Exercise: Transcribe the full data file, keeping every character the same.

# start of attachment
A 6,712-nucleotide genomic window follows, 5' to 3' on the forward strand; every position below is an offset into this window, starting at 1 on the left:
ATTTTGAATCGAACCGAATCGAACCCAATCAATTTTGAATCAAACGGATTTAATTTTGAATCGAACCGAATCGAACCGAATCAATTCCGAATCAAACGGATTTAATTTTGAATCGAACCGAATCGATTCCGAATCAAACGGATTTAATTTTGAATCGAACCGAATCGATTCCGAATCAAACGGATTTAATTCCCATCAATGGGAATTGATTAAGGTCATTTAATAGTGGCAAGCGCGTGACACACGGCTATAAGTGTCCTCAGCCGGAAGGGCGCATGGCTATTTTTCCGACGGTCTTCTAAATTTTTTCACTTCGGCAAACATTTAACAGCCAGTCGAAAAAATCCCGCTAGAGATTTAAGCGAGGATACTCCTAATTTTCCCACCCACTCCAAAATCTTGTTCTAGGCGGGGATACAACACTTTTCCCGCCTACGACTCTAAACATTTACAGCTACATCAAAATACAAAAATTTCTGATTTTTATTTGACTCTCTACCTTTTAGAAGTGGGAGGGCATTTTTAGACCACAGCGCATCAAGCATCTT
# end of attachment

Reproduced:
A 6,712-nucleotide genomic window follows, 5' to 3' on the forward strand; every position below is an offset into this window, starting at 1 on the left:
ATTTTGAATCGAACCGAATCGAACCCAATCAATTTTGAATCAAACGGATTTAATTTTGAATCGAACCGAATCGAACCGAATCAATTCCGAATCAAACGGATTTAATTTTGAATCGAACCGAATCGATTCCGAATCAAACGGATTTAATTTTGAATCGAACCGAATCGATTCCGAATCAAACGGATTTAATTCCCATCAATGGGAATTGATTAAGGTCATTTAATAGTGGCAAGCGCGTGACACACGGCTATAAGTGTCCTCAGCCGGAAGGGCGCATGGCTATTTTTCCGACGGTCTTCTAAATTTTTTCACTTCGGCAAACATTTAACAGCCAGTCGAAAAAATCCCGCTAGAGATTTAAGCGAGGATACTCCTAATTTTCCCACCCACTCCAAAATCTTGTTCTAGGCGGGGATACAACACTTTTCCCGCCTACGACTCTAAACATTTACAGCTACATCAAAATACAAAAATTTCTGATTTTTATTTGACTCTCTACCTTTTAGAAGTGGGAGGGCATTTTTAGACCACAGCGCATCAAGCATCTT